INDIANAPOLIS — Suddenly, the Colts don't look so bad.
After months of miserable performances, weeks of speculation about a winless season and countless hours debating who will and will not return in 2012, Indy has reversed course.
Two wins in five days, both against teams vying for playoff position, has ended the talk about a historic 0-16 season and instead renewed debate over whether fans should root for Indy to win or lose next week at Jacksonville. A loss would almost certainly give Indy its biggest win of the season -- the Andrew Luck Sweepstakes. A win would probably cost them that No. 1 overall selection in April's draft, though they would still be picking in the top three.
But that's not how players or coaches fighting for their jobs see it.
"I'm not certain if I've been around a group of guys, particularly when things haven't gone well for us, that will fight you like this group," coach Jim Caldwell said. "They will fight you right down to the last whistle, and I think, certainly, this team is creating its own identity here toward the end of the season."
It's about time.
For 13 weeks, nothing went right in Indianapolis (2-13).
Peyton Manning couldn't come back from neck surgery.
The defense couldn't hold leads.
The offense went more than 500 minutes without taking a lead and during one five-game stretch, and the Colts had three of the worst single-game yardage totals in franchise history.
On the rare occasion when the offense and defense actually played well enough together to win, the Colts' special teams broke down.
But just when it seemed like 0-16 was a realistic possibility, the Colts shifted gears.
They yanked quarterback Curtis Painter, replacing him with journeyman Dan Orlovsky, who has won two straight after going 0-9 in his previous NFL starts. They changed defensive coordinators in the middle of the season. They got back to basics, and now, they have won twice.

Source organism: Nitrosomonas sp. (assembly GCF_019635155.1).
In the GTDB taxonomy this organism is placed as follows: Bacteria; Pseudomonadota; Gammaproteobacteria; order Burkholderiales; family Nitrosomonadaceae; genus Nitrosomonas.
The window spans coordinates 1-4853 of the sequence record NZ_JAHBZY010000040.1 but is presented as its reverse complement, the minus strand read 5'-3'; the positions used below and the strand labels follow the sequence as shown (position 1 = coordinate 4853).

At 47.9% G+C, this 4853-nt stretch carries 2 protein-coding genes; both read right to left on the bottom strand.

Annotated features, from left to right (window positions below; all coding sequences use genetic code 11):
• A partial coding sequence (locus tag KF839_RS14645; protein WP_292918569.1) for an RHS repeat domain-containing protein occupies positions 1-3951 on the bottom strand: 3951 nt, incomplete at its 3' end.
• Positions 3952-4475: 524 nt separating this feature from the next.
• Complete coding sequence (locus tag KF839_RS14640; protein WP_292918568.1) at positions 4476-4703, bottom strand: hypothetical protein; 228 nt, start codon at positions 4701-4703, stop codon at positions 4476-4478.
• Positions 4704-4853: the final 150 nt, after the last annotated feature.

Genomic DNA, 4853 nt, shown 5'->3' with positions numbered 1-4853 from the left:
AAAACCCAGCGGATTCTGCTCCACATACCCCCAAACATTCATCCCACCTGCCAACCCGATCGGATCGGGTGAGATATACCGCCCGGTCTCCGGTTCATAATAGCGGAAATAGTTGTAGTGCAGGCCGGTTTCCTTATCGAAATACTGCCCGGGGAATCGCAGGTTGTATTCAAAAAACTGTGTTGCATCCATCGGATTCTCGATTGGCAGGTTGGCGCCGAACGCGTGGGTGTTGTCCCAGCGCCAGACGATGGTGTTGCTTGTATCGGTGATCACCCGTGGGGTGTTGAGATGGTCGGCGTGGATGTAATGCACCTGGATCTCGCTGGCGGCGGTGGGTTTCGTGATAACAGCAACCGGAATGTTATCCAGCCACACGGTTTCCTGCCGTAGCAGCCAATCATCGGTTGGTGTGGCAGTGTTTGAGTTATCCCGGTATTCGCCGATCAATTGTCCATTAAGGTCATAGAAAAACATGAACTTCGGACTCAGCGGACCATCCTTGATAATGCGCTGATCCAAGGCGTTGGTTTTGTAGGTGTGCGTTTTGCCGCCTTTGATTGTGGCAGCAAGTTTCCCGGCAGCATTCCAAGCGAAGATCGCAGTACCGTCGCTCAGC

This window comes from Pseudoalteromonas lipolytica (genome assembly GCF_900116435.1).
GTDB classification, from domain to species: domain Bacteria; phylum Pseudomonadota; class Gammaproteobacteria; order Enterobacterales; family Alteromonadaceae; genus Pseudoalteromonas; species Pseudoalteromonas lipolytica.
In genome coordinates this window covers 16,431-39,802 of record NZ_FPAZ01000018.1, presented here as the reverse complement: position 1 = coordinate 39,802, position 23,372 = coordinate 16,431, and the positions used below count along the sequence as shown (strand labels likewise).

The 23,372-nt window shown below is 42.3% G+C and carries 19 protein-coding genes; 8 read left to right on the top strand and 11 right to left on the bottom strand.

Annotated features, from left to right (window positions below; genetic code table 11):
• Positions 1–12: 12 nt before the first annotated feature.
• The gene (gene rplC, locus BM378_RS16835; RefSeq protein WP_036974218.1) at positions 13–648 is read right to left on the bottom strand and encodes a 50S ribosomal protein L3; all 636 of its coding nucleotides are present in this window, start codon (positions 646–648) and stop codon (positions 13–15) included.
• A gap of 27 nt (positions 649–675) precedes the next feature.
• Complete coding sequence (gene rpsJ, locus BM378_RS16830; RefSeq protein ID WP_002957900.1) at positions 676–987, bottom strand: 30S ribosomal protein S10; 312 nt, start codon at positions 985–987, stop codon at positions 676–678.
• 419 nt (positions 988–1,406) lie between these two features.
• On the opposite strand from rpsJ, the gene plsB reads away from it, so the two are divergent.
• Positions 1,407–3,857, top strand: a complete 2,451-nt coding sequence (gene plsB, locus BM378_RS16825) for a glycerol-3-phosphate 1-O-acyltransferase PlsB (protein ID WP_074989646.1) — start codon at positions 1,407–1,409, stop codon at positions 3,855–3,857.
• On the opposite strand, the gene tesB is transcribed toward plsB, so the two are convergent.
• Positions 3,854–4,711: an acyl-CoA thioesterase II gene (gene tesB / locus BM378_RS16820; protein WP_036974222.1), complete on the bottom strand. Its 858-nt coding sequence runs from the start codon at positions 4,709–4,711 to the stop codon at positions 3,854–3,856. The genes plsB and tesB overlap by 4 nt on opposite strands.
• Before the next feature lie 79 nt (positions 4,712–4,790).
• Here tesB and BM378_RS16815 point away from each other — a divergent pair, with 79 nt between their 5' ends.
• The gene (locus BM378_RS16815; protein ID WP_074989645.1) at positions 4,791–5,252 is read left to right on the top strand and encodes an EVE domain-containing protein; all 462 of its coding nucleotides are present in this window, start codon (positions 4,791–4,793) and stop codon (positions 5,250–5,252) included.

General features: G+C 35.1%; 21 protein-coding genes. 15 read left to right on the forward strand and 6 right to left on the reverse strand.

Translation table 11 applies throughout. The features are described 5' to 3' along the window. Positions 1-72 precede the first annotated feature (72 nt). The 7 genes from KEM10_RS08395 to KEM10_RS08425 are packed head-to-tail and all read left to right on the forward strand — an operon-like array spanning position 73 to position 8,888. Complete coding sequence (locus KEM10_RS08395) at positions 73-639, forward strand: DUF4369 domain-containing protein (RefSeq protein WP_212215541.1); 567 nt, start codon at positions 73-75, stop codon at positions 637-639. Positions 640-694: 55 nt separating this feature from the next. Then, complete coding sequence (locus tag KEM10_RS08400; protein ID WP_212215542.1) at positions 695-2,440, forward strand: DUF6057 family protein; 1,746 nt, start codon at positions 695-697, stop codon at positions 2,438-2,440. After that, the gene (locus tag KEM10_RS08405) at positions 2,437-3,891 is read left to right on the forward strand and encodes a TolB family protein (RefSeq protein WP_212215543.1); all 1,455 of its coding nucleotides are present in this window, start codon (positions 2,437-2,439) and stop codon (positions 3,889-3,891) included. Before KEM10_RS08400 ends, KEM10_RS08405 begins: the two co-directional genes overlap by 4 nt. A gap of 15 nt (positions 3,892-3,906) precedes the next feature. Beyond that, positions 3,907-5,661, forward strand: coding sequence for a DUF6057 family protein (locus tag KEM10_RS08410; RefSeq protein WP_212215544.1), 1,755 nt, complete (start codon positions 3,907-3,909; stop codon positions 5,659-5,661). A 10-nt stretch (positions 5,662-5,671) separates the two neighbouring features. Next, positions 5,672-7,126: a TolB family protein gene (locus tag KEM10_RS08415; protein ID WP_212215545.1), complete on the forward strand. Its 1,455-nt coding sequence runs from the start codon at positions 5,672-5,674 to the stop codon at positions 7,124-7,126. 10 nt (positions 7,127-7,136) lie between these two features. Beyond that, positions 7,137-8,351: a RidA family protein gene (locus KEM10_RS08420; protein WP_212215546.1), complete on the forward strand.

"I think he knows how we do things around here and I think he's been able to get that across," Caldwell said Friday when asked about interim defensive coordinator Mike Murphy. "The other (coaches) have done a good job. I think it's a good coaching unit."
The question is whether a strong finishing kick will change the Colts' plans for 2012.
In 1997, The last time Indy went through a skid akin to this -- starting 0-10 before finishing 3-3 -- there was a major overhaul. Jim Irsay, who assumed control of the franchise after his father's death, hired Bill Polian to run the team and Jim Mora to coach. The Colts also lost the regular-season finale to Minnesota, securing the No. 1 pick they used on Manning.
Since 1987, Indianapolis has had six losing seasons and fired the coach after three of them. Mora went 3-13 in his first season and hung around until the injury-depleted Colts went 6-10 in 2001. Ted Marchibroda started his second stint with the Colts going 9-7, dropped to 4-12 in his second season and didn't post another losing record.
The other coach, Ron Meyer was fired five games into the 1991 season after going 7-9 the previous year.
A week ago, it seemed like a formality that major changes were coming again.
But Indy's late-season success, the promising news about Manning's recovery and the possibility of losing the No. 1 pick may prompt Irsay to avoid the temptation of cleaning house.
"Obviously, I am concerned that we came out and lost 13 games," Irsay told the NFL Network before Thursday night's 19-16 victory. "But I think in terms of evaluating things, you can just look at what you have with the Texans. Their coach (Gary Kubiak) was under great fire. Most of the fans, the media and the town would have probably wanted him to be removed. (Houston owner) Bob McNair stuck with him and now (Kubiak) is very popular in Houston with this division championship.
"You know that I believe in continuity. That is something that has served us well. When you can have continuity and move in that direction, bring up people in your organization and elevate them, that is the best way to go," Irsay added. "I will have to see if that is the same direction that we go when the offseason hits."